Exceeding Lawson’s Criterion for fusion ignition was made possible by teams of multidisciplinary experts in many areas, including target physics, target diagnostics, target fabrication, and the National Ignition Facility laser.   

Mike Zika, principal deputy principal associate director of the LLNL Weapons and Complex Integration directorate, top, and Marvin Adams, deputy administrator for Defense Programs at the National Nuclear Security Administration, present the annual Defense Programs Awards of Excellence in a virtual ceremony on June 26. (Image courtesy of Weapons Complex & Integration)

Individual Award Honoring Ivan Otero 

For work on the U.S./France Mutual Defense Agreement

Ivan Otero received the prestigious individual award for his contributions and dedication to the success of collaborations under the U.S./France Mutual Defense Agreement.   

ZEUS Neutron Source Team 

This joint award was nominated directly by the NNSA program manager and was for work during calendar year 2020.

The ZEUS Neutron Source Team was recognized for the fast and creative development of the ZEUS neutron source within unique restrictions imposed by operation in the U1a facility. 

The Z-pinch Experimental Underground System, also known as ZEUS, Neutron Source Team is comprised of members from LLNL, the Nevada National Security Site, and Savannah River National Laboratory. The cross-institutional team made a remarkable contribution to the defense program’s mission by designing, assembling, and testing the new, short-pulse, high-yield ZEUS neutron source to enable reactivity measurements on planned, dynamic, subcritical experiments at the underground facility U1a in Nevada. In less than two years, they were able to implement testing at U1a, which represents a major step toward establishing a new subcritical experiment measurement technique to support the current and future stockpile.  

National Security Experiments at the High-Pressure Collaborative Access Team Facility

For the development and execution of a classified experimental capability at the Advanced Photon Source

The team consisting of staff from numerous groups and departments at Argonne National Laboratory and LLNL, worked jointly in establishing operational safety-security infrastructure, material transfer protocols, and successful execution of a set of experiments at the High-Pressure Collaborative Access Team (HPCAT) facility. HPCAT, which is part of the DOE Basic Energy Sciences operated Advanced Photon Source (APS) facility, provides an array of cutting-edge techniques for studying materials under extreme pressure-temperature conditions. 

Due to the mission critical need in completing the DOE-NNSA FY21 Level 2 milestone, staff from HPCAT and LLNL worked closely with APS and various Argonne National Lab groups to develop and implement several experimental options (from open to isolated to fully secure mode). The team worked through safety, security, shipping, experimental design, and various other aspects under COVID work restrictions. 

While the experimental measurements provide critical data supporting model development and code validation, the established infrastructure and protocols are robust and available for future support of national security research by NNSA programs, including additional milestones that were scheduled in FY22 and FY23.  Execution of these classes of experiments highlight the future opportunities for mission related work at the APS.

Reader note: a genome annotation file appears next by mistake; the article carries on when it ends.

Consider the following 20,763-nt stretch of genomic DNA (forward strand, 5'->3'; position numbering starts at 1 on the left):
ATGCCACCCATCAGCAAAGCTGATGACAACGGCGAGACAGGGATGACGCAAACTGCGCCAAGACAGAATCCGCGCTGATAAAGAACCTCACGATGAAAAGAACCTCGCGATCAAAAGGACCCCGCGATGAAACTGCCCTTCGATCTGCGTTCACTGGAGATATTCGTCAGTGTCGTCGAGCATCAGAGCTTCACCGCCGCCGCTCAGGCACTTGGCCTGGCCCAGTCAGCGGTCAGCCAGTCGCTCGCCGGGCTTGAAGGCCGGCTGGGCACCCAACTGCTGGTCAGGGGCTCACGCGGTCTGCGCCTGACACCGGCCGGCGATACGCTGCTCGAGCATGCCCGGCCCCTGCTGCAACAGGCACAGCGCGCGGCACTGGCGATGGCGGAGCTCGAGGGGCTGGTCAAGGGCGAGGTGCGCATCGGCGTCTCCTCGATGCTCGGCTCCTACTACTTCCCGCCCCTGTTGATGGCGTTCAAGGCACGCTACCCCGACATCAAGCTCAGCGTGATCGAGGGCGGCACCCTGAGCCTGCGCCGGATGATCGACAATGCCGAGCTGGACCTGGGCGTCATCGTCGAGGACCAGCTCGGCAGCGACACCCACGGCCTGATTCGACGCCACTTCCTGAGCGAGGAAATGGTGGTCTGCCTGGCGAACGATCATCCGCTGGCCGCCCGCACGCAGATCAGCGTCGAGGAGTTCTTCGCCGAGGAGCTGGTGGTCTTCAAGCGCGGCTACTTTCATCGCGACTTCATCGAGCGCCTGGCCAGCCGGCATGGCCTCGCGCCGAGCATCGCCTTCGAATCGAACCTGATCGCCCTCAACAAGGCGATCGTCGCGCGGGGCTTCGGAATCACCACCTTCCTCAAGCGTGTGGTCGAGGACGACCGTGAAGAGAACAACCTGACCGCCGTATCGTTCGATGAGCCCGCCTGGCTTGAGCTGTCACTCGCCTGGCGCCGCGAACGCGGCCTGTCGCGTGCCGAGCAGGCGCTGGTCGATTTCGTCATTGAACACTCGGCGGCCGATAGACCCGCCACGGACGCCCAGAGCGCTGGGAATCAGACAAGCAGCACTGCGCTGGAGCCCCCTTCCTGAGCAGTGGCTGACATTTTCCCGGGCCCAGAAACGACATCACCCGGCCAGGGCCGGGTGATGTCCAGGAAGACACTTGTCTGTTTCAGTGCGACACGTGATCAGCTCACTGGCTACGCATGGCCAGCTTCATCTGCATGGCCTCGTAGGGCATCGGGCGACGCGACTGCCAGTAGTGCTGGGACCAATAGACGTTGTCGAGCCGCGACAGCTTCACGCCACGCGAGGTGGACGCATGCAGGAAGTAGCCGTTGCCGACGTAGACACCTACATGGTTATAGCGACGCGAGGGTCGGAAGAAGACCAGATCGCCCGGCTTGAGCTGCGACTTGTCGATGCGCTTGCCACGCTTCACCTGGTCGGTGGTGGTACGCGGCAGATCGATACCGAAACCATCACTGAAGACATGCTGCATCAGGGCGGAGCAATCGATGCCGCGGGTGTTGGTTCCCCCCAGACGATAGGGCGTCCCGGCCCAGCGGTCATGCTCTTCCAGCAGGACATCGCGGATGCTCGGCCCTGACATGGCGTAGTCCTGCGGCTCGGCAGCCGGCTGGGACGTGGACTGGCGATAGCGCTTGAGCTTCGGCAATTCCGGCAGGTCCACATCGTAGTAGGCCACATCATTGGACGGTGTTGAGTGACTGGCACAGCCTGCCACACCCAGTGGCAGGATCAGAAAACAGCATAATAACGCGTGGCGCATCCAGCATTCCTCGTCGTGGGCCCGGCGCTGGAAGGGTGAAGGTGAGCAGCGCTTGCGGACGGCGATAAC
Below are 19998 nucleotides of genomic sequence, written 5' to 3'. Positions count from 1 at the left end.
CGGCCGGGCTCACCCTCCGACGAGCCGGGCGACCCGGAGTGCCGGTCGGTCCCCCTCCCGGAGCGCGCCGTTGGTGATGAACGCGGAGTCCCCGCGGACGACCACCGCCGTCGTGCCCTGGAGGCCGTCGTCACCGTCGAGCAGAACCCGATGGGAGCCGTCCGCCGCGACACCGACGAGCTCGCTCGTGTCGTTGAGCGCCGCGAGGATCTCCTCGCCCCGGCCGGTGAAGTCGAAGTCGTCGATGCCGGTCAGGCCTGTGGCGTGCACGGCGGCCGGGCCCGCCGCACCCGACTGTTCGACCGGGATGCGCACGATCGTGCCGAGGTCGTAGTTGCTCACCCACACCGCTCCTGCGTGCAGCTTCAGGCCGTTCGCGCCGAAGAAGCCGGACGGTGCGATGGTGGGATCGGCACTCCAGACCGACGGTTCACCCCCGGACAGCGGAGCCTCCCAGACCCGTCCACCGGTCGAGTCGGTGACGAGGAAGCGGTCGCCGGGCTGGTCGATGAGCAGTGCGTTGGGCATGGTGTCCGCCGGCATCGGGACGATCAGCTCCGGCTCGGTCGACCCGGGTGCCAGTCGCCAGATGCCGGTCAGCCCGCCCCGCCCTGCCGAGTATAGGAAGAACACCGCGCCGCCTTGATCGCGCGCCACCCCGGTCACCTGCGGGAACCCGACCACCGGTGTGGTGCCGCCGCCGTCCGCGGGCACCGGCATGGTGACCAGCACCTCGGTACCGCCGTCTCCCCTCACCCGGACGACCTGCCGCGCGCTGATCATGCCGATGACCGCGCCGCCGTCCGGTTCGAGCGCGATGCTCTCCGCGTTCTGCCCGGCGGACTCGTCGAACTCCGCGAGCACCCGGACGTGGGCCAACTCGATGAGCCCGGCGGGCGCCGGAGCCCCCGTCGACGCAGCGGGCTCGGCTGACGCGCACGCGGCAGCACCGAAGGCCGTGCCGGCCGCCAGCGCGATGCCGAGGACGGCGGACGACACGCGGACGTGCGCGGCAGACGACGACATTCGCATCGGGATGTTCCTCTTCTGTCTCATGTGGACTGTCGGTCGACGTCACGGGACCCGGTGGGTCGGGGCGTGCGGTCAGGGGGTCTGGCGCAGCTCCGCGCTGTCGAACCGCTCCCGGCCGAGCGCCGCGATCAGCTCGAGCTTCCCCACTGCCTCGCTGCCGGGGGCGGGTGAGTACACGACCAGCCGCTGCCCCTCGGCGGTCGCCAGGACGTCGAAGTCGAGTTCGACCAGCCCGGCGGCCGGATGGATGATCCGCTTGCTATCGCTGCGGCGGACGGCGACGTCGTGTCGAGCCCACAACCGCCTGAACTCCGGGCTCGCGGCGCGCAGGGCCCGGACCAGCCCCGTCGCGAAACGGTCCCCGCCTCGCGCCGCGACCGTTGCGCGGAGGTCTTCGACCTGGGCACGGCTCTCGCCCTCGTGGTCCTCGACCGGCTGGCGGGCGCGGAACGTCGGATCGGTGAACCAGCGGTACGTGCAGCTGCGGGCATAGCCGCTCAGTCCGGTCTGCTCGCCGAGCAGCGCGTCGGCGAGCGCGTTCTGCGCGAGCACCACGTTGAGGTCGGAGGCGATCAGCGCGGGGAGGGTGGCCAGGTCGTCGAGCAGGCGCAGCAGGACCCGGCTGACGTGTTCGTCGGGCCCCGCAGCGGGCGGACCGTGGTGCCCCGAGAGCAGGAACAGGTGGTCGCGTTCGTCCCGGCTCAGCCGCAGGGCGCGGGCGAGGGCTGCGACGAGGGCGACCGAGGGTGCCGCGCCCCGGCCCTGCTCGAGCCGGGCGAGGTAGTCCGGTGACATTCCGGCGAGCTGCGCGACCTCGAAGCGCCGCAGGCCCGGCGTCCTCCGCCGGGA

Plutonium and Pit Aging Program    

For the development, planning, and execution of elements of the decadal Plutonium/Pit Aging plan submitted to Congress

In the spring and summer of 2021, NNSA federal program managers worked closely with lab partners to draft a classified report on the topic of plutonium and pit aging. The team exceeded expectations in their work with federal leads to put forward a comprehensive decadal view outlining a series of work supporting program milestones, facility/capability needs, and associated budget estimates.

The classified report was completed while under constraints of COVID operations and outlined a cross-program view primarily centered on R&D equities. The report has been instrumental as a communication tool with both internal and external stakeholders to articulate a comprehensive, overarching view of the topic, and it identifies acceleration of R&D opportunities and current gaps.

Red Sage-Nightshade Subcritical Experiment Team

For successfully executing three subcritical experiments in less than a year

The Red Sage-Nightshade Team applied their unique scientific, engineering, technology, and operations expertise to successfully execute three subcritical experiments in a period of less than eleven months between November 2020 and September 2021. To provide context for this remarkable achievement in productivity, NNSA executed seven subcritical experiments in the 2010 decade.

Conducting subcritical experiments is a complex endeavor requiring a large, multi-disciplinary, integrated team from Los Alamos National Laboratory, the Nevada National Security Site, Sandia National Laboratories and LLNL. The team was required to overcome numerous challenges during this period to accomplish a remarkable SCE execution rate very rarely achieved in the history of the SCE Program. A few especially notable examples of these challenges were: adapting to ensure safe execution and quality data return when a plutonium target became dislodged from its intended position; and coordinated schedule deconfliction with the U1a Complex Enhancement Project to not adversely impact progress on implementing new capabilities in the U1a facility.

The data generated by these subcritical experiments addresses key gaps in our predictive capability for primary performance and will be used to underwrite the future U.S. stockpile.